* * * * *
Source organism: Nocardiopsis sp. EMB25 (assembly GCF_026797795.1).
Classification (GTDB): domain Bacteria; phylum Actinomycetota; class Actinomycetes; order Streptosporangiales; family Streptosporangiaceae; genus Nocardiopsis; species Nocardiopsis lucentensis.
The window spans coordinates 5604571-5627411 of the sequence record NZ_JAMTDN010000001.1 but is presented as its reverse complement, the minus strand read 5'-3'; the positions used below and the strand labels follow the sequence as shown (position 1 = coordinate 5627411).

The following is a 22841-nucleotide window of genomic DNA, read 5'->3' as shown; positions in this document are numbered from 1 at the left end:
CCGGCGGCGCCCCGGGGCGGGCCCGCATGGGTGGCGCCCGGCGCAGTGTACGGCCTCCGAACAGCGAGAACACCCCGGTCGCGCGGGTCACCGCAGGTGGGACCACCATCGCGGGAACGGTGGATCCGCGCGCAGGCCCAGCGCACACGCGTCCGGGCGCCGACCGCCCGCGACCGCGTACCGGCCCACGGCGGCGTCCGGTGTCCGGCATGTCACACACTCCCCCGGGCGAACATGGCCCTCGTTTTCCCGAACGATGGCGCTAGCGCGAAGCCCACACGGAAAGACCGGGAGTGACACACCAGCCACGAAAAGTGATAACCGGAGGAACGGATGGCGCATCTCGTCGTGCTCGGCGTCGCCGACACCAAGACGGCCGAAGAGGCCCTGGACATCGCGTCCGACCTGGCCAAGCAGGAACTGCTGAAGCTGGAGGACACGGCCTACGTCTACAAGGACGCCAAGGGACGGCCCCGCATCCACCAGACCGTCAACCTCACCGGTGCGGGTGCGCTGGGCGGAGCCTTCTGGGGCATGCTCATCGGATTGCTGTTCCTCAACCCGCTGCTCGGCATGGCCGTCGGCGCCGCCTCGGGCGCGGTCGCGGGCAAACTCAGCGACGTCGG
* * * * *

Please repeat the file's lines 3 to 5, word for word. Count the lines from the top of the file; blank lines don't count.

The window spans coordinates 5604571-5627411 of the sequence record NZ_JAMTDN010000001.1 but is presented as its reverse complement, the minus strand read 5'-3'; the positions used below and the strand labels follow the sequence as shown (position 1 = coordinate 5627411).

The following is a 22841-nucleotide window of genomic DNA, read 5'->3' as shown; positions in this document are numbered from 1 at the left end:
CCGGCGGCGCCCCGGGGCGGGCCCGCATGGGTGGCGCCCGGCGCAGTGTACGGCCTCCGAACAGCGAGAACACCCCGGTCGCGCGGGTCACCGCAGGTGGGACCACCATCGCGGGAACGGTGGATCCGCGCGCAGGCCCAGCGCACACGCGTCCGGGCGCCGACCGCCCGCGACCGCGTACCGGCCCACGGCGGCGTCCGGTGTCCGGCATGTCACACACTCCCCCGGGCGAACATGGCCCTCGTTTTCCCGAACGATGGCGCTAGCGCGAAGCCCACACGGAAAGACCGGGAGTGACACACCAGCCACGAAAAGTGATAACCGGAGGAACGGATGGCGCATCTCGTCGTGCTCGGCGTCGCCGACACCAAGACGGCCGAAGAGGCCCTGGACATCGCGTCCGACCTGGCCAAGCAGGAACTGCTGAAGCTGGAGGACACGGCCTACGTCTACAAGGACGCCAAGGGACGGCCCCGCATCCACCAGACCGTCAACCTCACCGGTGCGGGTGCGCTGGGCGGAGCCTTCTGGGGCATGCTCATCGGATTGCTGTTCCTCAACCCGCTGCTCGGCATGGCCGTCGGCGCCGCCTCGGGCGCGGTCGCGGGCAAACTCAGCGACGTCGG